“Well,” I sighed, “I will go my way. I’m a lover of peace, myself; but since you proclaim war, war it must be. I’m not so ungallant as to oppose a lady’s wishes. Is that gate down there locked?”
“Figuratively, it’s always locked against the Carletons,” she said.
“But I want to go through it literally,” I retorted. And she just looked at me from under those lashes, and never answered.
“Well, the air grows chill in King’s Highway,” I shivered mockingly. “If ever I find you on Bay State soil, Miss King, I shall take much pleasure in teaching you the proper way to treat an enemy.”
“I shall be greatly diverted, no doubt,” was the scornful reply of her—and just then an old lady came to the door, and I lifted my hand grandly in a precise military salute and rode away, wondering which of us had had the best of it.
The gate wasn’t locked, and as for taking a drink at the creek, I forgot that I was thirsty. I jogged along toward home, and wondered why Frosty had not told me that King had a daughter. Also, I wondered at her animosity. It never occurred to me that her father, unlike my dad, had probably harped on the Carletons until she had come to think we were in league with the Old Boy himself. Her dad’s game leg would no doubt argue strongly against us, and keep the feud green in her heart—supposing she had one.
On the whole, I was glad I had traveled King’s Highway. I had discovered a brand-new enemy—and so far in my life enemies had been so scarce as to be a positive diversion. And it was novel and interesting to be so thoroughly hated by a girl. No reason to dodge her net. I rather congratulated myself on knowing one girl who positively refused to smile on demand. She hadn’t, once. I got to wondering, that night, if she had dimples. I meant to find out.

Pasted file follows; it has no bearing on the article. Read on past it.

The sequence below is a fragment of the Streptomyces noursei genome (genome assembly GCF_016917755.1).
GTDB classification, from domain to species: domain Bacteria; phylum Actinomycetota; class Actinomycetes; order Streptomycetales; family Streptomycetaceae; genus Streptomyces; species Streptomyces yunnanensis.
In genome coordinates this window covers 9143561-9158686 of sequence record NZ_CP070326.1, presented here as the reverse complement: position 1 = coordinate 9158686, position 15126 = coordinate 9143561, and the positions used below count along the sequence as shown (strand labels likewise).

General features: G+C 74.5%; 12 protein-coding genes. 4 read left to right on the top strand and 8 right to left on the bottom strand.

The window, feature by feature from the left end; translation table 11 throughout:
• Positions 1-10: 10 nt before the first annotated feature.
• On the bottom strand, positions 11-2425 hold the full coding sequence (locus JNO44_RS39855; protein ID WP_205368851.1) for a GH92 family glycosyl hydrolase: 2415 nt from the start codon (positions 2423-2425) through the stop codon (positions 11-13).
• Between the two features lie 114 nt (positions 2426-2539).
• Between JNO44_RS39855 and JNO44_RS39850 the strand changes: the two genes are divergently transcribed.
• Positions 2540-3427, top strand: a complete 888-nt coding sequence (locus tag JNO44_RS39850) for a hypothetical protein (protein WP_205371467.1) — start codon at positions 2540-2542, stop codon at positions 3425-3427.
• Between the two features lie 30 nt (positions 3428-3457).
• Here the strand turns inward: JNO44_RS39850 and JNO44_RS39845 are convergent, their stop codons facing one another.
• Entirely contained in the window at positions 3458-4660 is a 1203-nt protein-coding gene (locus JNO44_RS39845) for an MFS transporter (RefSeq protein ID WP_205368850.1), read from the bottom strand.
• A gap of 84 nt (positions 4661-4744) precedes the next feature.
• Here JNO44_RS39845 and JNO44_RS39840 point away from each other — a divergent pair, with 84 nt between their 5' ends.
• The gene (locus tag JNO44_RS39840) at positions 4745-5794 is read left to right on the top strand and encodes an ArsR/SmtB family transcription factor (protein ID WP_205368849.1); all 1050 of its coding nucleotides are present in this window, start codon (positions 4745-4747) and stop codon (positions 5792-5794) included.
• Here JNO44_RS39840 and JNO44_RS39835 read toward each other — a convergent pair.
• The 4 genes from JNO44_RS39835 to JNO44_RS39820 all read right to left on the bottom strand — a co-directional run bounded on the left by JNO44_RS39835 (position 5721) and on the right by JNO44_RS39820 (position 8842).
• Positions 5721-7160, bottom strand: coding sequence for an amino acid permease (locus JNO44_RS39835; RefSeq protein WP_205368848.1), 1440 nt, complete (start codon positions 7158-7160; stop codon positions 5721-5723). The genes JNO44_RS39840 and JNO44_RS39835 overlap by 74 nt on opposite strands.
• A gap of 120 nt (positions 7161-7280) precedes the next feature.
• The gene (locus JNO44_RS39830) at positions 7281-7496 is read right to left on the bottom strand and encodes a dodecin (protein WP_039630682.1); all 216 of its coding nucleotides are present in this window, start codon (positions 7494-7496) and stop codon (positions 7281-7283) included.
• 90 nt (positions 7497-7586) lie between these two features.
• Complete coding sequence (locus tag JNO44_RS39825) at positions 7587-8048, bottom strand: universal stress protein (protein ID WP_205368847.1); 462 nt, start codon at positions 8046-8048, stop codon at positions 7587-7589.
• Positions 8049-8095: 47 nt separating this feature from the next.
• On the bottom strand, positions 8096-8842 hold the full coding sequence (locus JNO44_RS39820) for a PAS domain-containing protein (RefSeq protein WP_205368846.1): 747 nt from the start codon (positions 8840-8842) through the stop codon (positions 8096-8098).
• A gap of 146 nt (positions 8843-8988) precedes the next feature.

Into the Lion’s Mouth.
Perry Potter, when he had read the foreman’s note, asked how long since I left camp; when I told him that I was there at daylight, he looked at me queerly and walked off without a word. I didn’t say anything, either.
I stayed at the ranch overnight, intending to start back the next morning. The round-up would be west of where I had left them, according to the foreman—or wagon-boss, as he is called. Logically, then, I should take the trail that led through Kenmore, the mining-camp owned by King, and which lay in the heart of White Divide ten miles west of King’s Highway. That, I say, was the logical route—but I wasn’t going to take it. I wasn’t a bit stuck on that huddle of corrals and sheds, with the trail winding blindly between, and I wasn’t in love with the girl or with old King; but, all the same, I meant to go back the way I came, just for my own private satisfaction.
While I was saddling Shylock, in the opal-tinted sunrise, Potter came down and gave me the letter to the wagon-boss, an answer to the one I had brought.